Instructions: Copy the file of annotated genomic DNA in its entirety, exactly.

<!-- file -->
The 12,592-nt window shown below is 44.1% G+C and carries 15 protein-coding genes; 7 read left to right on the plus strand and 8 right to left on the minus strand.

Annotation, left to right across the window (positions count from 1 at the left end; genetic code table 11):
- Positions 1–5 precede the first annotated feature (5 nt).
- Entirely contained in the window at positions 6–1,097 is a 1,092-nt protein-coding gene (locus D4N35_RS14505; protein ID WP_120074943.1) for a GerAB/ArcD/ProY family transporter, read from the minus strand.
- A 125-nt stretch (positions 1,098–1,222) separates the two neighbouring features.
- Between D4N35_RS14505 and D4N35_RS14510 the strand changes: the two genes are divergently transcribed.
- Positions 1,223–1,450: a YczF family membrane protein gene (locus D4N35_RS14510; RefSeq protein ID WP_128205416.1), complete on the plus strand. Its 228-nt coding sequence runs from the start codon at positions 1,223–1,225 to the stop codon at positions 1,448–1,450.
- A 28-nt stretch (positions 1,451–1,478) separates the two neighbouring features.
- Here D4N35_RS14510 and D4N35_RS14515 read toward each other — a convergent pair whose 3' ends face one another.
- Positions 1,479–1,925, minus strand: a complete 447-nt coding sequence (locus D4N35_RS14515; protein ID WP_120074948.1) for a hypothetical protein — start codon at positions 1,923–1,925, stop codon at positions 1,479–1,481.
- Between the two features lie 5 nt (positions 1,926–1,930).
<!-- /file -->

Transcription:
The 12,592-nt window shown below is 44.1% G+C and carries 15 protein-coding genes; 7 read left to right on the plus strand and 8 right to left on the minus strand.

Annotation, left to right across the window (positions count from 1 at the left end; genetic code table 11):
- Positions 1–5 precede the first annotated feature (5 nt).
- Entirely contained in the window at positions 6–1,097 is a 1,092-nt protein-coding gene (locus D4N35_RS14505; protein ID WP_120074943.1) for a GerAB/ArcD/ProY family transporter, read from the minus strand.
- A 125-nt stretch (positions 1,098–1,222) separates the two neighbouring features.
- Between D4N35_RS14505 and D4N35_RS14510 the strand changes: the two genes are divergently transcribed.
- Positions 1,223–1,450: a YczF family membrane protein gene (locus D4N35_RS14510; RefSeq protein ID WP_128205416.1), complete on the plus strand. Its 228-nt coding sequence runs from the start codon at positions 1,223–1,225 to the stop codon at positions 1,448–1,450.
- A 28-nt stretch (positions 1,451–1,478) separates the two neighbouring features.
- Here D4N35_RS14510 and D4N35_RS14515 read toward each other — a convergent pair whose 3' ends face one another.
- Positions 1,479–1,925, minus strand: a complete 447-nt coding sequence (locus D4N35_RS14515; protein ID WP_120074948.1) for a hypothetical protein — start codon at positions 1,923–1,925, stop codon at positions 1,479–1,481.
- Between the two features lie 5 nt (positions 1,926–1,930).